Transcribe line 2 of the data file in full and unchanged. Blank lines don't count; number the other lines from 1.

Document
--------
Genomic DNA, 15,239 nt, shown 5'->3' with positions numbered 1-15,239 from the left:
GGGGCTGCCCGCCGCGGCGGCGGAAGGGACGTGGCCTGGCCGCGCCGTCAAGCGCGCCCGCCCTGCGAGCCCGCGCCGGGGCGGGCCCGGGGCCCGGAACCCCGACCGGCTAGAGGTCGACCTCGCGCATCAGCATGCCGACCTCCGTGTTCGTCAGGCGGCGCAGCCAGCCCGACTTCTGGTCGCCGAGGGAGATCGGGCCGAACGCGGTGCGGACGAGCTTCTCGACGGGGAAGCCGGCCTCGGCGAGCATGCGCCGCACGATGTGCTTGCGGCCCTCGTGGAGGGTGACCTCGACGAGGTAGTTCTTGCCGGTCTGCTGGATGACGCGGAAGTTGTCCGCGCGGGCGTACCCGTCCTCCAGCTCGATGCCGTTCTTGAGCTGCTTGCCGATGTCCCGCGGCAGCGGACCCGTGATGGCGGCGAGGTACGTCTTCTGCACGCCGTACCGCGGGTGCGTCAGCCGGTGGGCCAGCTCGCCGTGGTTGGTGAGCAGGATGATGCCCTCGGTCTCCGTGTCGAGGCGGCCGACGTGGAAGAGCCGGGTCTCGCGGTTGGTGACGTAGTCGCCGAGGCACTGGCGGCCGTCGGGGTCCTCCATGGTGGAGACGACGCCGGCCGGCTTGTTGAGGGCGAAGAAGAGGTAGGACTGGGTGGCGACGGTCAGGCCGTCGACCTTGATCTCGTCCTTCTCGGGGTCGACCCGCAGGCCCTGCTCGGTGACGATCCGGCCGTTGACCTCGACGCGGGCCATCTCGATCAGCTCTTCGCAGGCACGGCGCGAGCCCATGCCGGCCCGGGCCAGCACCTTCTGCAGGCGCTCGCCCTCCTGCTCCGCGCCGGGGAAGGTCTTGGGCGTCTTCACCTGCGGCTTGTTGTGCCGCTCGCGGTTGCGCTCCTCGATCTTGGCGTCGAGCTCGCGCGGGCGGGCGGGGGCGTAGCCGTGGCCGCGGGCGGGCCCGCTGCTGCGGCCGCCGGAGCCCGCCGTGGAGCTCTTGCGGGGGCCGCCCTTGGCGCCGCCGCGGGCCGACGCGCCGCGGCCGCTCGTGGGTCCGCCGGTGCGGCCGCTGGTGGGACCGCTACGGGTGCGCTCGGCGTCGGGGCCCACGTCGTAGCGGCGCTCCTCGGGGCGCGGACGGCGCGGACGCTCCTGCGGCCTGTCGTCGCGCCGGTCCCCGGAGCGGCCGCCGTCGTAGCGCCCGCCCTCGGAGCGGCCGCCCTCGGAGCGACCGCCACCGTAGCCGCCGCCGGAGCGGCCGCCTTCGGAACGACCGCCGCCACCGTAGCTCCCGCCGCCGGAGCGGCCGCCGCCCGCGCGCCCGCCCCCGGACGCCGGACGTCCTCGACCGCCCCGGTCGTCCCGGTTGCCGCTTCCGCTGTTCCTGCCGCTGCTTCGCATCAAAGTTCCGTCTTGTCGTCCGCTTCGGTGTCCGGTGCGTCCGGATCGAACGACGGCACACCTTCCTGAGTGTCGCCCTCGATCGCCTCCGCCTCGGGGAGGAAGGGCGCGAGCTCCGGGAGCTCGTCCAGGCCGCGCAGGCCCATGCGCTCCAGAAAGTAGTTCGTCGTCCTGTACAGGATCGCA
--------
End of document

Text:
GGGGCTGCCCGCCGCGGCGGCGGAAGGGACGTGGCCTGGCCGCGCCGTCAAGCGCGCCCGCCCTGCGAGCCCGCGCCGGGGCGGGCCCGGGGCCCGGAACCCCGACCGGCTAGAGGTCGACCTCGCGCATCAGCATGCCGACCTCCGTGTTCGTCAGGCGGCGCAGCCAGCCCGACTTCTGGTCGCCGAGGGAGATCGGGCCGAACGCGGTGCGGACGAGCTTCTCGACGGGGAAGCCGGCCTCGGCGAGCATGCGCCGCACGATGTGCTTGCGGCCCTCGTGGAGGGTGACCTCGACGAGGTAGTTCTTGCCGGTCTGCTGGATGACGCGGAAGTTGTCCGCGCGGGCGTACCCGTCCTCCAGCTCGATGCCGTTCTTGAGCTGCTTGCCGATGTCCCGCGGCAGCGGACCCGTGATGGCGGCGAGGTACGTCTTCTGCACGCCGTACCGCGGGTGCGTCAGCCGGTGGGCCAGCTCGCCGTGGTTGGTGAGCAGGATGATGCCCTCGGTCTCCGTGTCGAGGCGGCCGACGTGGAAGAGCCGGGTCTCGCGGTTGGTGACGTAGTCGCCGAGGCACTGGCGGCCGTCGGGGTCCTCCATGGTGGAGACGACGCCGGCCGGCTTGTTGAGGGCGAAGAAGAGGTAGGACTGGGTGGCGACGGTCAGGCCGTCGACCTTGATCTCGTCCTTCTCGGGGTCGACCCGCAGGCCCTGCTCGGTGACGATCCGGCCGTTGACCTCGACGCGGGCCATCTCGATCAGCTCTTCGCAGGCACGGCGCGAGCCCATGCCGGCCCGGGCCAGCACCTTCTGCAGGCGCTCGCCCTCCTGCTCCGCGCCGGGGAAGGTCTTGGGCGTCTTCACCTGCGGCTTGTTGTGCCGCTCGCGGTTGCGCTCCTCGATCTTGGCGTCGAGCTCGCGCGGGCGGGCGGGGGCGTAGCCGTGGCCGCGGGCGGGCCCGCTGCTGCGGCCGCCGGAGCCCGCCGTGGAGCTCTTGCGGGGGCCGCCCTTGGCGCCGCCGCGGGCCGACGCGCCGCGGCCGCTCGTGGGTCCGCCGGTGCGGCCGCTGGTGGGACCGCTACGGGTGCGCTCGGCGTCGGGGCCCACGTCGTAGCGGCGCTCCTCGGGGCGCGGACGGCGCGGACGCTCCTGCGGCCTGTCGTCGCGCCGGTCCCCGGAGCGGCCGCCGTCGTAGCGCCCGCCCTCGGAGCGGCCGCCCTCGGAGCGACCGCCACCGTAGCCGCCGCCGGAGCGGCCGCCTTCGGAACGACCGCCGCCACCGTAGCTCCCGCCGCCGGAGCGGCCGCCGCCCGCGCGCCCGCCCCCGGACGCCGGACGTCCTCGACCGCCCCGGTCGTCCCGGTTGCCGCTTCCGCTGTTCCTGCCGCTGCTTCGCATCAAAGTTCCGTCTTGTCGTCCGCTTCGGTGTCCGGTGCGTCCGGATCGAACGACGGCACACCTTCCTGAGTGTCGCCCTCGATCGCCTCCGCCTCGGGGAGGAAGGGCGCGAGCTCCGGGAGCTCGTCCAGGCCGCGCAGGCCCATGCGCTCCAGAAAGTAGTTCGTCGTCCTGTACAGGATCGCA